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Sex in America
"Melinda and Melinda"
I don't know why I keep subjecting myself to Woody Allen pictures. Every time I see one (and I think I've seen them all), I swear off. Too much comedy based on neuroses, the human condition, misplaced values, hermetically sealed emotions, angst derived posturing and so on. Also too much yuppie New Yorkdom. Heretofore, I might have said, "too much Woody Allen" but, to his great credit, he doesn't take a direct role here. Aging actors have difficulty accepting that they're no longer credible as romantic leads. Allen and Eastwood have finally caved in to reality and their movies are better for it.
Not that Allen isn't present. He's merely turned over his part to comedically proficient alter egos -- Will Ferrell in this case. As a result, on the chart of success for an Allen outing, this is a blip in the right direction.
Allen is an intellectual at heart, and a psychotherapist disguised behind a veil of comedy. Or, he's a comedian using sociologically oriented analytic skills for his basic material. Either way, this double story is framed as the product of an oh-so-intellectual table discussion between two writers, each of whom takes the same story and characters, giving their version a comedic tilt on the one hand, a tragic one on the other. The outcome is pure Allen.
In both scenarios, Melinda arrives unexpectedly at friends' apartments during a dinner party, setting all kinds of emotional shockwaves into motion. They include a sordid past in which escape from a murder charge and a serious suicide attempt (in the tragic version) and lying, cheating and production financing (in the comedy version). Obviously, Allen writes what he knows about, and he spends much coin from his old, dependable treasure chest of neurotic and erotic behavior.
His choice of Radha Mitchell for this central, dual role is tops. When I saw her in "Neverland" my feeling about her negative character was that a very sympathetic role was lurking within that beautiful, hurt and hardened breast. Her Melindas satisfy the expectation in every way. It's the sort of part that any actor could die for, calling on broad emotive range within a brilliant showcase for it.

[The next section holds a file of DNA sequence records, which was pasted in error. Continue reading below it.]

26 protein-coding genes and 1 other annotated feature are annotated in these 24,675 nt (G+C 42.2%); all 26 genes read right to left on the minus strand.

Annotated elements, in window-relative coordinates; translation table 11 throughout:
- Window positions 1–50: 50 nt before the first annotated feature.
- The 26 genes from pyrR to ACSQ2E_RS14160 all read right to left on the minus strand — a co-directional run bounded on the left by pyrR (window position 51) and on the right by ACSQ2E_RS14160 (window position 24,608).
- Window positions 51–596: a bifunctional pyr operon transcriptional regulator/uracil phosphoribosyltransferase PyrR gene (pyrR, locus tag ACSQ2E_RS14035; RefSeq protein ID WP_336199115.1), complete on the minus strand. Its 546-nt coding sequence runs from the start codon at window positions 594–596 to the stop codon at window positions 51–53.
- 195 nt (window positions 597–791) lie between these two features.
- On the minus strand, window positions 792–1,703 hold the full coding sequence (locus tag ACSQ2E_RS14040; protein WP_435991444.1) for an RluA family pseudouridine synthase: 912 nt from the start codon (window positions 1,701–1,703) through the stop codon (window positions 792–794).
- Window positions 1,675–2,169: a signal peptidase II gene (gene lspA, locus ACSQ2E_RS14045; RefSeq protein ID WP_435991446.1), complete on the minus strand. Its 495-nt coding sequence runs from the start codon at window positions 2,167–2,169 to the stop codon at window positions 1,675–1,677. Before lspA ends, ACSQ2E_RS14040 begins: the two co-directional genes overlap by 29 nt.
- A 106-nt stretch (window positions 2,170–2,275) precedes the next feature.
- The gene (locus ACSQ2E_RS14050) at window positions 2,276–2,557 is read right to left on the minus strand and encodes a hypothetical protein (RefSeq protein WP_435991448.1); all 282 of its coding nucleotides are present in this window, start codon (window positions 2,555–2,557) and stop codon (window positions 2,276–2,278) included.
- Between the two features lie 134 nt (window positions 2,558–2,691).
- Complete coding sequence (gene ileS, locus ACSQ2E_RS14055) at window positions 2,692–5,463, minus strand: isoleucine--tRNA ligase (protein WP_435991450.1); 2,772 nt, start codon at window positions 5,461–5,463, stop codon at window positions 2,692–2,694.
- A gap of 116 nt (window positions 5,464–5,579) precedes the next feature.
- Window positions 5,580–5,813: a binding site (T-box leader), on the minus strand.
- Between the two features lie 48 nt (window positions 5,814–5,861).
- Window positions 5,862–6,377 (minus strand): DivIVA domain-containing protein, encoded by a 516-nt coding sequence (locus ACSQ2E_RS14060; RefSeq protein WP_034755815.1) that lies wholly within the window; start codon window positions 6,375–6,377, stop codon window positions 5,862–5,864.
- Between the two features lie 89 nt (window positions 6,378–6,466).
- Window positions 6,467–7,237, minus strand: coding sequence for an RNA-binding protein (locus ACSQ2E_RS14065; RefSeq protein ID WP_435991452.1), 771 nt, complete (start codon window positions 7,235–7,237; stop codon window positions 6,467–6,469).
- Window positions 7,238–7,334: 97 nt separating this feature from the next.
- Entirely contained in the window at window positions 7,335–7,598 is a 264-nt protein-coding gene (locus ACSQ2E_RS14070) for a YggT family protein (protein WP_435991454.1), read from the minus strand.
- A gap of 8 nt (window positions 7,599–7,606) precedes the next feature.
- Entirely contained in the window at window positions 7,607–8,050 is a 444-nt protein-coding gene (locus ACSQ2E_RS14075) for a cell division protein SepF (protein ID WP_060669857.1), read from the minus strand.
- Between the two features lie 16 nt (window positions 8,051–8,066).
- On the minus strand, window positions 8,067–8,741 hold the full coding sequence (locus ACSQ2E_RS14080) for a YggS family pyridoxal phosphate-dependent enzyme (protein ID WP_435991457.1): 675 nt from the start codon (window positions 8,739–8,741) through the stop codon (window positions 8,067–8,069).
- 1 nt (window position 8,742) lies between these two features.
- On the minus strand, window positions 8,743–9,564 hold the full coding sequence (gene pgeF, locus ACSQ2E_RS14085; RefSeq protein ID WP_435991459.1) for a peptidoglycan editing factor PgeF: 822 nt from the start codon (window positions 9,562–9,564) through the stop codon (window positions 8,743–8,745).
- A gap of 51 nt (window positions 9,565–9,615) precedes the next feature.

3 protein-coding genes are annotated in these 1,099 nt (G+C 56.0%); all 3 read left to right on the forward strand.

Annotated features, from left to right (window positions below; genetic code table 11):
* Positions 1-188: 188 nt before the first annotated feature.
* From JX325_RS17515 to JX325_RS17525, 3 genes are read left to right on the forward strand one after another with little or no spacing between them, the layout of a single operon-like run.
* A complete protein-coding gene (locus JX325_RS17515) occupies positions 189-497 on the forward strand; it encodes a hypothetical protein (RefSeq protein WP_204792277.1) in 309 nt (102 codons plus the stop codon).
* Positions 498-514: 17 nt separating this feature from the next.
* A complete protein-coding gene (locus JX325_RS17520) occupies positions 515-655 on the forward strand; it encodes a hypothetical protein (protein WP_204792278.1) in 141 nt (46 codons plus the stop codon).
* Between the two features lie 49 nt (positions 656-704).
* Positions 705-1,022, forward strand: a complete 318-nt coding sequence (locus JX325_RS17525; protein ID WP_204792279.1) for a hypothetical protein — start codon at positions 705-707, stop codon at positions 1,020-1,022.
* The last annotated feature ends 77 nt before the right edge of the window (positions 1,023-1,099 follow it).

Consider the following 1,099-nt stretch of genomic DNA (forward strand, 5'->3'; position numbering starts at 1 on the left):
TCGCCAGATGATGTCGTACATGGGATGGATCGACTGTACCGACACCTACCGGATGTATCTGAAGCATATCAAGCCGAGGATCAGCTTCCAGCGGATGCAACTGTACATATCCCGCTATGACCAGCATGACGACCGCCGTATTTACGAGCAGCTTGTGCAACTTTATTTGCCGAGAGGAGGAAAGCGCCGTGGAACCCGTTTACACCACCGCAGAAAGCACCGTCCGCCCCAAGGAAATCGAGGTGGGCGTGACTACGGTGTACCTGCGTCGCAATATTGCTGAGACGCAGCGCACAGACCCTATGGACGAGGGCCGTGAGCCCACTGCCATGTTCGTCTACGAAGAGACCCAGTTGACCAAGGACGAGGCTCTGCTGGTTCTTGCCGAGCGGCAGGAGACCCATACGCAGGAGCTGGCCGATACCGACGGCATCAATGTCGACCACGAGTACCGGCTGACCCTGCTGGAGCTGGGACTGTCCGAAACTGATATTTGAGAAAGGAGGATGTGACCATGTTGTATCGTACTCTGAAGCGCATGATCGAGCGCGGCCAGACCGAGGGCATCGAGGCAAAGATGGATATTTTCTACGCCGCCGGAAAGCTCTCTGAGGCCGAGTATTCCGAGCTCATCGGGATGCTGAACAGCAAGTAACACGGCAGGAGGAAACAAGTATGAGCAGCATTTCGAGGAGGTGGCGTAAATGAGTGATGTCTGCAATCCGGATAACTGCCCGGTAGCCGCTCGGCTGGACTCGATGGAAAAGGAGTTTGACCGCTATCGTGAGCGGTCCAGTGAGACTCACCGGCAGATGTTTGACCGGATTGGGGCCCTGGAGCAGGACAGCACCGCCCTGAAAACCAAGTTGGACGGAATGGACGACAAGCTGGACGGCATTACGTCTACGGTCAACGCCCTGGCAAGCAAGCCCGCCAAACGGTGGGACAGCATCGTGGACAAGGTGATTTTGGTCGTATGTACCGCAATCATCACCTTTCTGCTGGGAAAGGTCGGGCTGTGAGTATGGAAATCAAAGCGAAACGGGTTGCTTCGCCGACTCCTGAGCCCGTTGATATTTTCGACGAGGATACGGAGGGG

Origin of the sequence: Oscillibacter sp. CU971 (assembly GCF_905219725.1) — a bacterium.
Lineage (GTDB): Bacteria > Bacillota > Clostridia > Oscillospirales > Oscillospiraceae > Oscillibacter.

One of her characters is a mess of contradiction and guilt, struggling to gain a foothold on the difficulties of living, moving from utter fear of her own unworthiness to a determined woman of complete confidence. On the other plane, as Melinda #2, she's a person with a fragile, humble sweetness you'd be happy to be around. The image of womanhood that Allen is playing on here is the destructive-constructive nexus. It's worth the price of admission to witness this fetching performance and makes me wonder if the motion picture academy's memory can retain this accomplished achievement for 8 months until the voting begins.
All other female performances are strong ensemble contributions. Amanda Peet and Chloe Sevigny, are among the sexiest around and here come up beautifully in comedic requirements. Both add add colorful spunkiness to issues of betrayal, girlfriend manipulation and fractured fidelity.
Chiwetel Ejiofor, on the other hand, who was utterly brilliant in "Dirty Pretty Things," serves adequately in a role that barely touches on his deeper potentials and is essentially a miscast in these circumstances. Will Ferrell, as the Allen presence, produces the requisite Allen schtick, nerdy baseline and comedic timing that is the auteur's trademark... but not without the attempt showing signs of stylistic strain.
Teaming again with cinematographer Vilmos Zsigmond, Allen provides the ambience of the big city with all its brownstone entryways and efficient, well-designed interiors to impart the stage setting for thriving and striving urbanites in their wholly accepted habitat of social sophistication. His city is a continuing character and visual foundation.
The Allen formulation may be long in the tooth by now, and repetition might be a glowering presence in the corner of every frame, but in all fairness it may be said that there's a degree of resurrection in what he has managed to pull off here. As pretentiously analytic as it might be, if his next film is as much better as this is over his last few, there's hope for his grand opus of serio-comedic angst-saturated satire.
The soundtrack album